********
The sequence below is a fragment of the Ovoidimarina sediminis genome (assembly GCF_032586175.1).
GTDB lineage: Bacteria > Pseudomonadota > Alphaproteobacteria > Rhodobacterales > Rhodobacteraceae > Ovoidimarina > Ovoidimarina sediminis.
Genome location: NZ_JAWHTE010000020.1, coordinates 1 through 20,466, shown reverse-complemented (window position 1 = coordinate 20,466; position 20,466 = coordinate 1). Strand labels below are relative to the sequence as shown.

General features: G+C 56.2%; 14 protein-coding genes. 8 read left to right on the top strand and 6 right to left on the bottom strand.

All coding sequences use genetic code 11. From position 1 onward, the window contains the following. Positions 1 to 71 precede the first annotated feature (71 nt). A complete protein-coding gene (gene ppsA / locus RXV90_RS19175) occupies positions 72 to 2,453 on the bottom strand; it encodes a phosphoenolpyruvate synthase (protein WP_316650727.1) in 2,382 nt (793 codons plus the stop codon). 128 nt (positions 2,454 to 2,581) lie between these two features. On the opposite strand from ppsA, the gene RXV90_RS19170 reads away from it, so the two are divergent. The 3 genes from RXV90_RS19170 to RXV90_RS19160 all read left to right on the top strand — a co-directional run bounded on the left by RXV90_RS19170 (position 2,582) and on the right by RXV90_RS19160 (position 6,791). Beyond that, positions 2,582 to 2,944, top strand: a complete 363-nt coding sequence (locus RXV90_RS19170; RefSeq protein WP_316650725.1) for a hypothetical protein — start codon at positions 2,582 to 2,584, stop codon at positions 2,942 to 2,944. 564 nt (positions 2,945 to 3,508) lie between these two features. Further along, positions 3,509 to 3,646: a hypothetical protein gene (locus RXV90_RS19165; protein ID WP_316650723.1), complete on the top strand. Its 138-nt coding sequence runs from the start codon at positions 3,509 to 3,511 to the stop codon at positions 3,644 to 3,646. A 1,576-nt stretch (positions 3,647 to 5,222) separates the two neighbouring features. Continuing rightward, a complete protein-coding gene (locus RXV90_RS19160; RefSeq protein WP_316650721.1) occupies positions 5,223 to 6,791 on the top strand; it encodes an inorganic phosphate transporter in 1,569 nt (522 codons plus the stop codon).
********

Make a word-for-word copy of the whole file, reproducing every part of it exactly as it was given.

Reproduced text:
The sequence below is a fragment of the Ovoidimarina sediminis genome (assembly GCF_032586175.1).
GTDB lineage: Bacteria > Pseudomonadota > Alphaproteobacteria > Rhodobacterales > Rhodobacteraceae > Ovoidimarina > Ovoidimarina sediminis.
Genome location: NZ_JAWHTE010000020.1, coordinates 1 through 20,466, shown reverse-complemented (window position 1 = coordinate 20,466; position 20,466 = coordinate 1). Strand labels below are relative to the sequence as shown.

General features: G+C 56.2%; 14 protein-coding genes. 8 read left to right on the top strand and 6 right to left on the bottom strand.

All coding sequences use genetic code 11. From position 1 onward, the window contains the following. Positions 1 to 71 precede the first annotated feature (71 nt). A complete protein-coding gene (gene ppsA / locus RXV90_RS19175) occupies positions 72 to 2,453 on the bottom strand; it encodes a phosphoenolpyruvate synthase (protein WP_316650727.1) in 2,382 nt (793 codons plus the stop codon). 128 nt (positions 2,454 to 2,581) lie between these two features. On the opposite strand from ppsA, the gene RXV90_RS19170 reads away from it, so the two are divergent. The 3 genes from RXV90_RS19170 to RXV90_RS19160 all read left to right on the top strand — a co-directional run bounded on the left by RXV90_RS19170 (position 2,582) and on the right by RXV90_RS19160 (position 6,791). Beyond that, positions 2,582 to 2,944, top strand: a complete 363-nt coding sequence (locus RXV90_RS19170; RefSeq protein WP_316650725.1) for a hypothetical protein — start codon at positions 2,582 to 2,584, stop codon at positions 2,942 to 2,944. 564 nt (positions 2,945 to 3,508) lie between these two features. Further along, positions 3,509 to 3,646: a hypothetical protein gene (locus RXV90_RS19165; protein ID WP_316650723.1), complete on the top strand. Its 138-nt coding sequence runs from the start codon at positions 3,509 to 3,511 to the stop codon at positions 3,644 to 3,646. A 1,576-nt stretch (positions 3,647 to 5,222) separates the two neighbouring features. Continuing rightward, a complete protein-coding gene (locus RXV90_RS19160; RefSeq protein WP_316650721.1) occupies positions 5,223 to 6,791 on the top strand; it encodes an inorganic phosphate transporter in 1,569 nt (522 codons plus the stop codon).